Yesterday, I wrote about Peter the Great and his efforts to drag his country out of its dark medieval past and into renaissance Europe. Today, I am still in Russia, with the story of another Tsar that illustrates just how dark and wild that past was. On this day in 1605, seventy-seven years before Peter was born, a person, who became known as False Dmitry I, arrived in Moscow and was made Tsar.
The story of False Dmitry isn’t exactly uplifting, but it is a good one. It reads like a bit like a Grimm’s fairytale but without the upbeat ending. To explain what happened, I need to go back a bit and begin with Ivan the Terrible. Ivan had a son, also called Ivan, who was heir to his throne. But, in 1581, they fell out and the Tsar accidentally killed his son by hitting him over the head with his sceptre. When Tsar Ivan died in 1584, he was survived by two sons, Feodor and Dmitry.
Feodor, the elder of the two, was made Tsar but wasn’t really cut out for the job. He is described variously as very religious or a bit simple. Whatever it was, the real power behind the throne lay with his father-in-law Boris Godunov. He had Dmitry and his mother sent into exile. It is possible that Godunov saw young Dmitry as a threat to his power but Dmitry wasn’t really in line for the throne. The Russian Orthodox church only allowed three marriages and Ivan had been married either seven or eight times. I wish I could tell you that his ex-wives lived long and happy lives, free from a husband whose second name was ‘the Terrible’, but, for the most part, they didn’t. Dmitry was the son of his last wife and would have been considered illegitimate.
Then, in 1591, there was a terrible tragedy, or murder, we don’t know which. Nine-year-old Dmitry was somehow stabbed in the throat and died. According to his mother, Godunov had him killed. According to Gudunov, the boy stabbed himself, after suffering an epileptic seizure whilst playing with a knife. But there was a third possibility, that Godunov’s assassins got hold of the wrong person and Dmitry escaped.
In 1598 Feodor died, childless, and Boris began to rule in his own right. Things went pretty well for Boris at first but, in 1601, there was a terrible drought and all the crops failed. This was followed by the drought of 1602 and in 1603, unfortunately, a drought. It was a terrible time for the Russian people, around a third of the population starved to death and those who survived were feeling pretty unhappy. Boris died in 1605 and was succeeded by his son who was also, confusingly, called Feodor.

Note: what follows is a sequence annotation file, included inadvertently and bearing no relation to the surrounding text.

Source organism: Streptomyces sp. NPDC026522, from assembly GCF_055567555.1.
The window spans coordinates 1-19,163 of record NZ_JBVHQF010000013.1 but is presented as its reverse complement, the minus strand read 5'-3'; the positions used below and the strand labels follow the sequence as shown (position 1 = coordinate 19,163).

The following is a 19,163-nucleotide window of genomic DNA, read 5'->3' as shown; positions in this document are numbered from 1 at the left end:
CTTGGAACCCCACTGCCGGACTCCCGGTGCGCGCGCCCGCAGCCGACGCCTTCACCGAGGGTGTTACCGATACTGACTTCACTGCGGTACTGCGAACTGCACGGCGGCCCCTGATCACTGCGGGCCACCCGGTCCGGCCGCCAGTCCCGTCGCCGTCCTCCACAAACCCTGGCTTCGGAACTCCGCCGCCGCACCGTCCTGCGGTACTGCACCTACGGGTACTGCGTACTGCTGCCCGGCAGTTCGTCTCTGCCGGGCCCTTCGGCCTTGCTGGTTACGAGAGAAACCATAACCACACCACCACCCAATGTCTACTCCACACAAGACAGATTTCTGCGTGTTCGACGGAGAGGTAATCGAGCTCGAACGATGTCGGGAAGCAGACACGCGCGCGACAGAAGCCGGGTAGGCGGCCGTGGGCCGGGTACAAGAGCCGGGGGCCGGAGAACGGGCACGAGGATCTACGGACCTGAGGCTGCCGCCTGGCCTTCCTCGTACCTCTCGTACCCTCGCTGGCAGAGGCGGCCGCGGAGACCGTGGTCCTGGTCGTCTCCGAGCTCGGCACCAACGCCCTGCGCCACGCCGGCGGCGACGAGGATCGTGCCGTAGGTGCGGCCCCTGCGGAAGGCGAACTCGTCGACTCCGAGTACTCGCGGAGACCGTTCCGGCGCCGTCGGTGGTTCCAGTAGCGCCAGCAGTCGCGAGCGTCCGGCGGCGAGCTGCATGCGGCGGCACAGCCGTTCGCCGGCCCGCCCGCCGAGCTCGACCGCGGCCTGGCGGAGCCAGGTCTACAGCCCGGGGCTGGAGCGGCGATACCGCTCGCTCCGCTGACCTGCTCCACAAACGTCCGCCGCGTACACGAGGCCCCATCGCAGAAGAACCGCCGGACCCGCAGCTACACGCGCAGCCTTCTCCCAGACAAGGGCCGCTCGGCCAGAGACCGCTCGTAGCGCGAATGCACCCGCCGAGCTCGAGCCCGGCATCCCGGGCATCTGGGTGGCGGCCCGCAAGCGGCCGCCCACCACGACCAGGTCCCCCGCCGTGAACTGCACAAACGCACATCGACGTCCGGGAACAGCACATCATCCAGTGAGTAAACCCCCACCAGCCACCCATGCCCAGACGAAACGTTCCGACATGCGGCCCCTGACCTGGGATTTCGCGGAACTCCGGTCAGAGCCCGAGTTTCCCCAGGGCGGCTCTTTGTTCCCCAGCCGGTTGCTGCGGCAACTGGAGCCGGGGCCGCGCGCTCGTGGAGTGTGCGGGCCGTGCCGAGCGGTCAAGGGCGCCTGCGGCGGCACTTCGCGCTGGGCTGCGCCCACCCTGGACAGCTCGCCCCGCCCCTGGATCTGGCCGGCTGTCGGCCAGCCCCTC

Meanwhile, a man claiming to be Dmitry turned up in Poland. He claimed that he had not died at all but had been spirited away and sent to a monastery. He gathered an army, killed the remaining Godunovs and took the throne. His mother recognised him immediately as her long lost son. But we must take into account that she had been stuck in a convent for years, so a new life as mother of the Tsar must have been quite appealing. The reign of False Dmitry I was pretty short, less than a year. He married a Polish woman called Marina Mniszech who failed to convert to the Russian Orthodox religion. Rumours spread that he was about to form an alliance with Poland, which was not a good thing, and, even worse, that he planned to reunite the Orthodox Church with the Catholic faith. Then another rumour grew, probably fuelled by the Russian Orthodox Church, that Dmitry was about to gather together all his Polish friends, lock the gates of the city of Moscow and slay every Russian inside. That obviously fuelled a lot of unrest and, on 17 May 1606, loads of people stormed the Kremlin. The Tsar tried to escape by leaping from a window. The painting above illustrates the last moments of his life. He is the one in yellow. Dmitry, or whoever he really was, broke his leg in the fall and was killed by his enemies. His body was put on display before being burnt. Then his ashes were then put into a cannon and fired towards the Polish border. His wife escaped and returned to her home country.
If you’re wondering why he is called False Dmitry I, it’s because at least another two False Dmitrys appeared after that. False Dmitry II was also found in Poland, in 1607. Interestingly by the Father-in Law of False Dmitry I. When he introduced this Dmitry to his daughter, she immediately recognised her lost husband. And why wouldn’t she? False Dmitry II was killed in 1610. But then, in 1611, yet another death-cheating Dmitry popped up. If this was a fairytale, the third Dmitry would have turned out to be the real one and everyone would have lived happily ever after. But it isn’t and False Dmitry III was executed in 1612. The period of history between the death of Ivan the Terrible and the establishment of the Romanov dynasty in 1613 is referred to as ‘the Time of Troubles’.